An air-source heat pump sits outside a snow-covered house

Heating and cooling our homes usually accounts for 40-50% of our energy usage, depending on the climate you live in. There are many different types of heating and cooling systems – furnaces, boilers, baseboards, stoves or fireplaces, central ACs, window ACs, and more. Your home might have one or many of these systems to keep you comfortable through all seasons.

Many traditional heating systems that have been around for decades burn fossil fuels – like natural gas, propane, or fuel oil – which contributes to pollution. Others might use electric resistance to produce heat, which although electric, are inefficient and costly to operate. 

What is a heat pump?

Heat pumps are an energy efficient electric option that can heat, cool, dehumidify and filter the air inside your home in a single machine. Instead of burning fuel to generate the heat, they work by pulling heat out of the air and transferring it into your home in the winter. In the summer, they work in reverse. 

A diagram showing a heat pump moving heat into a house

Benefits of a heat pump

In addition to being more energy efficient and better for the environment, heat pumps can also make your home safer, more comfortable, and increase its value. If you don’t have air conditioning today, upgrading to a heat pump means that you get a more efficient heating system and AC for the price of one.

If your current heating system runs on fuel oil, propane, or electric resistance then you’re also going to save money on your energy bills. If you’re on natural gas, the math might not net out in savings, but it depends on local energy prices.

Cold climates

Heat pumps used to only work in mild climates, but cold climate heat pump technology has advanced dramatically. Heat pumps have been popular in Nordic countries like Norway, Sweden, and Finland for years and are quickly gaining traction in Maine and Alaska.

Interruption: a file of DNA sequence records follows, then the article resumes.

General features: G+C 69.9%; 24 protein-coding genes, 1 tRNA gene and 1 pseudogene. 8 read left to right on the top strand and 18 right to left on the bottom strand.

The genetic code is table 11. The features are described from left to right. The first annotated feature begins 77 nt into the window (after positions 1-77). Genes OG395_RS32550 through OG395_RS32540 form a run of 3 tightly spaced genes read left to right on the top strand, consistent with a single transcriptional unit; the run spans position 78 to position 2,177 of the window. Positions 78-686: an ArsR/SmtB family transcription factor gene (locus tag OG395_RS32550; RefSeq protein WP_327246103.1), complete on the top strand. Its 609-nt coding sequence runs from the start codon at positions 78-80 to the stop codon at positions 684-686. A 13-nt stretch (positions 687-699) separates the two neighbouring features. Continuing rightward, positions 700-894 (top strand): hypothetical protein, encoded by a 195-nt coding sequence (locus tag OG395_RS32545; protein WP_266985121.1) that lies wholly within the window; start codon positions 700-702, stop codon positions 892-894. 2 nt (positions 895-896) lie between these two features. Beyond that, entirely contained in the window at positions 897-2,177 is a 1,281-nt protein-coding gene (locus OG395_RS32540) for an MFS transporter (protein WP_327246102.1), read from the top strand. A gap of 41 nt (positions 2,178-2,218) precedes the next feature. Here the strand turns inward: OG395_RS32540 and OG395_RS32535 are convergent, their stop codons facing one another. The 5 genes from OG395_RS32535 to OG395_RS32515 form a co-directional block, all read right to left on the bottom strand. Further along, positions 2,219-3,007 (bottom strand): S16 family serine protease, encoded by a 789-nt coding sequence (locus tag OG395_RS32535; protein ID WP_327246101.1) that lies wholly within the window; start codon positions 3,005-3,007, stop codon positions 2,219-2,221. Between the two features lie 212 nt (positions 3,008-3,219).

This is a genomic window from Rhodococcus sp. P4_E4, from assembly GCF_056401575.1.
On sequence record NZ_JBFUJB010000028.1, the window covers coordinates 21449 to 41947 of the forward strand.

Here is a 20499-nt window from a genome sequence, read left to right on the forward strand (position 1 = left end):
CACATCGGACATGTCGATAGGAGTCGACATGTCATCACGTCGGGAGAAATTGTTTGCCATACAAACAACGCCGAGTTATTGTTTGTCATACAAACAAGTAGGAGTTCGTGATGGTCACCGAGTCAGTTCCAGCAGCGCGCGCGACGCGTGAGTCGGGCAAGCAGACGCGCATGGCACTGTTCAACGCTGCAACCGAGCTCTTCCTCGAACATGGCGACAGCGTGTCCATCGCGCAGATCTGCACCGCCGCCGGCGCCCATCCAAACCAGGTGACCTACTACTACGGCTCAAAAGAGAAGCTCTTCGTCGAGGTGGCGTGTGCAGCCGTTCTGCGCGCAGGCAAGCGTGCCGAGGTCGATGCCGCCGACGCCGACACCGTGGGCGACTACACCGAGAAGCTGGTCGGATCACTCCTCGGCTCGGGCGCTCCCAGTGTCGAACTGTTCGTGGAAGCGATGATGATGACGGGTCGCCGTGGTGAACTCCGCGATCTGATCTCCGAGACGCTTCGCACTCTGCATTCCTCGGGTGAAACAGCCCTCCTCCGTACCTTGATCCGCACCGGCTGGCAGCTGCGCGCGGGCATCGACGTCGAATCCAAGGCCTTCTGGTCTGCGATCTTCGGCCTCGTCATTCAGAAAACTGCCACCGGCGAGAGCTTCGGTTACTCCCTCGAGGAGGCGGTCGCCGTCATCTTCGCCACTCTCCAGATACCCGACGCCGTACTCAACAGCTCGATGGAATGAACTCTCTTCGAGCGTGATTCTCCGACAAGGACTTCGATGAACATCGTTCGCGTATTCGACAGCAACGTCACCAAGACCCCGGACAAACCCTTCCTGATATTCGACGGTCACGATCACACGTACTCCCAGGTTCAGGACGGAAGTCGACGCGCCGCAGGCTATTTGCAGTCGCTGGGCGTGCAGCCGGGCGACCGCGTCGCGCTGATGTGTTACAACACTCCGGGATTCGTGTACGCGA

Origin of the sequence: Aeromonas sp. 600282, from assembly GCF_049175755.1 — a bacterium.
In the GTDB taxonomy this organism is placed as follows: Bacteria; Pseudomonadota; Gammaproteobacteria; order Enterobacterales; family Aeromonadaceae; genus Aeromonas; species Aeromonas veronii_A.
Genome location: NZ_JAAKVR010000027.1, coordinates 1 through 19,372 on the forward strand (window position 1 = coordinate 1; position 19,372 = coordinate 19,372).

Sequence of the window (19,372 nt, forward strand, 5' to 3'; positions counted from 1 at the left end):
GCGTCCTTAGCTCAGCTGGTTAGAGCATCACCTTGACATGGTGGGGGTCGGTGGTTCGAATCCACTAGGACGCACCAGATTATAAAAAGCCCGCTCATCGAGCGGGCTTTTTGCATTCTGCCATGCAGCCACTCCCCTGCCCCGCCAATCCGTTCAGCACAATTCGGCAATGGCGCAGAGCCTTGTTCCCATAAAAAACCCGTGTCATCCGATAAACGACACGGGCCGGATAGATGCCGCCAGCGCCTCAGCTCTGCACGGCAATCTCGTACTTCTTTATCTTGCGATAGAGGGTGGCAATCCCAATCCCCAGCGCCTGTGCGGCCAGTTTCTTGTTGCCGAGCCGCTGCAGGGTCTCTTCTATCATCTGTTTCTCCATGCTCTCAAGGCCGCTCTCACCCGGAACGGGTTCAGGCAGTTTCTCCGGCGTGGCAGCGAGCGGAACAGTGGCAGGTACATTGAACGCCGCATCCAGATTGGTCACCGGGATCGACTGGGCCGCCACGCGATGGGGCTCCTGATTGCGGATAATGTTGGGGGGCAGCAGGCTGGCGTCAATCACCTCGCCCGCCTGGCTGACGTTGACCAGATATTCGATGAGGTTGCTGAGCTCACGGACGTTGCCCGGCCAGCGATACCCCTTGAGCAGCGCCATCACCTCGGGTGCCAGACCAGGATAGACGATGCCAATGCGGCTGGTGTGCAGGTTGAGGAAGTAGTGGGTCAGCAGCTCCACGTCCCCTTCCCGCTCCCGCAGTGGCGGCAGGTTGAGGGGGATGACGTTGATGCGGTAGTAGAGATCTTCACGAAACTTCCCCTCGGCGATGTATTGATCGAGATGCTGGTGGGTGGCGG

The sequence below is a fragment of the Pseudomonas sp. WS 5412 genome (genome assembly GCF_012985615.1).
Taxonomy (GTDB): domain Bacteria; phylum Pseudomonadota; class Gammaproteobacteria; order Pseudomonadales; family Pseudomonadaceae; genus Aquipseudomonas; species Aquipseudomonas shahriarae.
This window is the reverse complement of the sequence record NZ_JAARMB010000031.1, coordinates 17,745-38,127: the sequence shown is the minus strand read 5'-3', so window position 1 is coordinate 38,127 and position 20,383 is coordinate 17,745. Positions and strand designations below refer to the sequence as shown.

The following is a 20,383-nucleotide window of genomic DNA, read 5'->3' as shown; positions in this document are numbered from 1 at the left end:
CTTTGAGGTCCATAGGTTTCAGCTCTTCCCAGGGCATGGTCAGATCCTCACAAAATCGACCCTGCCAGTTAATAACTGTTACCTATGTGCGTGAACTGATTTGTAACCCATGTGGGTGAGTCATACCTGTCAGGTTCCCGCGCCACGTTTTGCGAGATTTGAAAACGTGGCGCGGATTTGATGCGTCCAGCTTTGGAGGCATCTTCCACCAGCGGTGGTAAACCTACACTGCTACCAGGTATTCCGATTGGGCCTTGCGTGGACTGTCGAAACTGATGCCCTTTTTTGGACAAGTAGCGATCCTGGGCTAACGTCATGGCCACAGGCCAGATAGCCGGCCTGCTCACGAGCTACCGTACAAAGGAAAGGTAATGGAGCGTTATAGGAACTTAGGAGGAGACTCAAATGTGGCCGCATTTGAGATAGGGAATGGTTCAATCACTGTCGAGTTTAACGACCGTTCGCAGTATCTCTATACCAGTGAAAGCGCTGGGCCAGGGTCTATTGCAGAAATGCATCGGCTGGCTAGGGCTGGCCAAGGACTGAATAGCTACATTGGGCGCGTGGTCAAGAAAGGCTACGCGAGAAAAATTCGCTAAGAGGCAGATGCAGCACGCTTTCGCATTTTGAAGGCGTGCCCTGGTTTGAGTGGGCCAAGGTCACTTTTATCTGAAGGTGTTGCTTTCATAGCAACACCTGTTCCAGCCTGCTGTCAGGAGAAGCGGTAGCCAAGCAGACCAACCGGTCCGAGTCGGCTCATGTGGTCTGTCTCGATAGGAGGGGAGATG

That said, depending on your home setup and the ability to properly retrofit it with a heat pump, it may still be recommended to keep a backup heating source for particularly cold days. Even with a backup heating source, you can expect your heat pump to cover the vast majority of the heating load and all of the cooling load.

Retrofitting for your home

There are many different types of heat pumps available on the market. The best choice for your home depends on your home’s current systems and your goals.

Weatherize first

A home undergoing renovation, with pink sheets of insulation between the studs of exterior walls

Before you make the switch to a heat pump, you should first weatherize your home to ensure that it is properly insulated and air sealed. This will prevent your future heat pump (and your current heating and cooling system!) from having to work harder to keep your home at the right temperature, saving you money on your bills. It may also allow you to get a smaller heat pump, which would reduce the upfront cost.

If you’re not sure what weatherization work needs to be done, you can start by getting an energy audit. The audit will identify the areas in your home that are inefficient (like ducts, windows, attics, crawl spaces, and more) and help you prioritize those efficiency improvements.

Electrical panel and wiring

Depending on the capacity and remaining space of your electrical panel, you may need to have an electrician add or reconfigure circuits on your panel and add 220V outlets for the heat pump components to plug into (learn more). This should be done in preparation for or alongside the heat pump install.

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